Real Voices interview: Dr Jennifer Morgan

Meet Jennifer, a cell biologist at University College London

Jennifer Morgan is a scientist studying the cells that help muscle regenerate. She told Emma James about exploring the properties of stem cells, the diseases and conditions her research might help treat, and how a year in the lab after she graduated convinced her to take a PhD.

(This interview was conducted in 2012. In the autumn of 2017, we checked to make sure its careers advice was still accurate and updated the essential subjects and salary guide sections.)

What do you do?

I work in the Dubowitz Neuromuscular Centre at the University College London Institute of Child Health. We’re trying to find out more about the cells that control muscle regeneration and how the environment can be modified to promote their activity. This is applicable to muscular dystrophy, muscle injuries and muscle ageing.

What is muscular dystrophy?

Muscular dystrophies are defined as hereditary, progressive conditions that lead to deterioration of muscle mass and function. The most common muscular dystrophy is Duchenne muscular dystrophy, an X-linked condition that leads to the absence of the protein dystrophin in muscle fibres.

What cells do you study?

Our skeletal muscle consists of lots of long muscle fibres, which have got lots of nuclei, and they contain the contractile elements of the muscle. On the edge of these fibres are ‘satellite cells’, which become activated in young muscle that is growing or muscle that’s been injured. They can proliferate and make a pool of muscle precursor cells, which can either repair the muscle fibres or replace them by making completely new fibres. They can also give rise to more satellite cells, and so are, by definition, a muscle-specific stem cell.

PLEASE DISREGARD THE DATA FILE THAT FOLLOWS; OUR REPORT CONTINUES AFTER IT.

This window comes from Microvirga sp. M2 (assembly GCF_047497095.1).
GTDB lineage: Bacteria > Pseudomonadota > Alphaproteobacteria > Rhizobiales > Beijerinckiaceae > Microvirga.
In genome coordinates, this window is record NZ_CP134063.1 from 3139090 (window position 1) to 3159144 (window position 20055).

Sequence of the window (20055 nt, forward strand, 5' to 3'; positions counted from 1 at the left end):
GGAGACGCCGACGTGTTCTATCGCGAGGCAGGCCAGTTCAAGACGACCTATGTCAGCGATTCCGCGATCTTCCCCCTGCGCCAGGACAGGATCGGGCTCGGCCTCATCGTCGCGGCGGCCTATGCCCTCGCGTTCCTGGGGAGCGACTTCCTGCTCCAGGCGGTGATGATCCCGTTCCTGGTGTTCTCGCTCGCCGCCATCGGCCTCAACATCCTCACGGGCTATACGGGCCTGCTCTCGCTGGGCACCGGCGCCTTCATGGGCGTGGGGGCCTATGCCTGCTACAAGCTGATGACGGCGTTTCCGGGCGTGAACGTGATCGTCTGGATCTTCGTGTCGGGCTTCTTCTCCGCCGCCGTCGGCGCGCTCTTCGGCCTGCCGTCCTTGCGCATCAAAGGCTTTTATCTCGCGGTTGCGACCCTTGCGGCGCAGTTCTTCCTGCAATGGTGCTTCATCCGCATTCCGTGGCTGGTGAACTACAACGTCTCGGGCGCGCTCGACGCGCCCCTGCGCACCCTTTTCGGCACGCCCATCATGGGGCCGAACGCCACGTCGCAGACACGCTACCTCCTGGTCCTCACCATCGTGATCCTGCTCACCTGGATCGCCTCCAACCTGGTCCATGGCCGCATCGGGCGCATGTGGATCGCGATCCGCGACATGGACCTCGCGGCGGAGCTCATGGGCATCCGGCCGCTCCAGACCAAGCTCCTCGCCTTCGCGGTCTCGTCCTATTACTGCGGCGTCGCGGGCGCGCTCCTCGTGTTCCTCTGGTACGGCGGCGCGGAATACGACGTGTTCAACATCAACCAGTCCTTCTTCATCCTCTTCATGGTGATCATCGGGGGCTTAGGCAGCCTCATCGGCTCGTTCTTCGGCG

How might these be useful?

You can inject satellite cells into dystrophic muscle and they can regenerate muscle fibres. However, the main problem of this treatment is that satellite cells can act only very locally. In conditions such as Duchenne muscular dystrophy all the muscles of the body are affected, so ideally you’d like a stem cell you could inject and get to all muscles via the blood system. So we’re also exploring other sorts of stem cells, which other groups have shown can spread throughout the body.

How do you study muscular regeneration?

We’ve got some mouse models of muscular dystrophy, and we transplant cells from normal donors into these models. The donors are usually genetically modified to express a marker gene so that we can follow the fate of transplanted cells to see if they make muscle and reconstitute the muscle stem cell pool.

Why did you choose this career?

I think it was just by chance initially! When I graduated many years ago I wasn’t quite sure what to do. I saw a one-year post advertised on Duchenne muscular dystrophy, so I thought it would be a good thing to do without committing myself to anything more. I really enjoyed it, so I stayed in the same group and did a PhD.

The most rewarding aspect of this job is when you find something new and interesting that’s unexpected – for example, an unusual type of cell making lots of muscle. I also supervise a number of PhD students, so encouraging them and seeing them become really interested is great.

Salary guide (2017)

Postdoctoral researcher: £29,000–£35,000 (Prospects).

Essential subjects (2017)

To research in this kind of area, you’ll need to do a biology-based degree, which will usually require two science A levels, including biology (UCAS).

Further reading

About this resource

This resource was first published in ‘Careers From Biology’ in June 2012 and reviewed and updated in November 2017.

Topics:
Cell biology, Physiology, Careers, Health, infection and disease
Issue:
Careers From Biology
Education levels:
14–16, 16–19, Continuing professional development